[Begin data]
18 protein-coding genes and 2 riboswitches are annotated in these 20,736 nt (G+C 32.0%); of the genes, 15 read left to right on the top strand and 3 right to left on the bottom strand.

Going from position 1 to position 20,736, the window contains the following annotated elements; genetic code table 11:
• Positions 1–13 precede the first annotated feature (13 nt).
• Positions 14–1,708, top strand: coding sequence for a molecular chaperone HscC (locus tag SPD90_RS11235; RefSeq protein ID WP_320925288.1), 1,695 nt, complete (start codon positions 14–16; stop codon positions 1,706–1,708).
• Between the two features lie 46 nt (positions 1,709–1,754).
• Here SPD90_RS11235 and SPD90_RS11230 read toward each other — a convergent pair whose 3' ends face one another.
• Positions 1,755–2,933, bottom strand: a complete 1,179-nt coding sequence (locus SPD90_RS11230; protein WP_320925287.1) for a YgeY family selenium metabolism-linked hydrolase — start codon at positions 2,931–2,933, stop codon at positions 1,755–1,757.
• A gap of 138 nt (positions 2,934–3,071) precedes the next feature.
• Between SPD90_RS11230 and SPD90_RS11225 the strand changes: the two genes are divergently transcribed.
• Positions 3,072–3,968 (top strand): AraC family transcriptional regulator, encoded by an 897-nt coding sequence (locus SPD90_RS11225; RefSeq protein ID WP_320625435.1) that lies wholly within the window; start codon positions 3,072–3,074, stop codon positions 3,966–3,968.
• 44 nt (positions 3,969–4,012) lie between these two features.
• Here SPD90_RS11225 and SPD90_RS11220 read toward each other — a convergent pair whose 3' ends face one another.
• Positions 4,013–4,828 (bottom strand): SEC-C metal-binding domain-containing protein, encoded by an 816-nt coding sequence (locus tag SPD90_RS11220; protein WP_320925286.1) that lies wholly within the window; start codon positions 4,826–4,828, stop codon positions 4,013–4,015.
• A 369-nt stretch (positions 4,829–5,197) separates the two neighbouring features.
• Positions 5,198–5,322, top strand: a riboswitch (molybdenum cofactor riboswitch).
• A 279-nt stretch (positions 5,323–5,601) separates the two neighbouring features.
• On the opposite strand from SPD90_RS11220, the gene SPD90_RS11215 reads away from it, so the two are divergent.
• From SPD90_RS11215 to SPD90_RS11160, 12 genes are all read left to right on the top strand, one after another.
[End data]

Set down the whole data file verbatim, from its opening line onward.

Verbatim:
18 protein-coding genes and 2 riboswitches are annotated in these 20,736 nt (G+C 32.0%); of the genes, 15 read left to right on the top strand and 3 right to left on the bottom strand.

Going from position 1 to position 20,736, the window contains the following annotated elements; genetic code table 11:
• Positions 1–13 precede the first annotated feature (13 nt).
• Positions 14–1,708, top strand: coding sequence for a molecular chaperone HscC (locus tag SPD90_RS11235; RefSeq protein ID WP_320925288.1), 1,695 nt, complete (start codon positions 14–16; stop codon positions 1,706–1,708).
• Between the two features lie 46 nt (positions 1,709–1,754).
• Here SPD90_RS11235 and SPD90_RS11230 read toward each other — a convergent pair whose 3' ends face one another.
• Positions 1,755–2,933, bottom strand: a complete 1,179-nt coding sequence (locus SPD90_RS11230; protein WP_320925287.1) for a YgeY family selenium metabolism-linked hydrolase — start codon at positions 2,931–2,933, stop codon at positions 1,755–1,757.
• A gap of 138 nt (positions 2,934–3,071) precedes the next feature.
• Between SPD90_RS11230 and SPD90_RS11225 the strand changes: the two genes are divergently transcribed.
• Positions 3,072–3,968 (top strand): AraC family transcriptional regulator, encoded by an 897-nt coding sequence (locus SPD90_RS11225; RefSeq protein ID WP_320625435.1) that lies wholly within the window; start codon positions 3,072–3,074, stop codon positions 3,966–3,968.
• 44 nt (positions 3,969–4,012) lie between these two features.
• Here SPD90_RS11225 and SPD90_RS11220 read toward each other — a convergent pair whose 3' ends face one another.
• Positions 4,013–4,828 (bottom strand): SEC-C metal-binding domain-containing protein, encoded by an 816-nt coding sequence (locus tag SPD90_RS11220; protein WP_320925286.1) that lies wholly within the window; start codon positions 4,826–4,828, stop codon positions 4,013–4,015.
• A 369-nt stretch (positions 4,829–5,197) separates the two neighbouring features.
• Positions 5,198–5,322, top strand: a riboswitch (molybdenum cofactor riboswitch).
• A 279-nt stretch (positions 5,323–5,601) separates the two neighbouring features.
• On the opposite strand from SPD90_RS11220, the gene SPD90_RS11215 reads away from it, so the two are divergent.
• From SPD90_RS11215 to SPD90_RS11160, 12 genes are all read left to right on the top strand, one after another.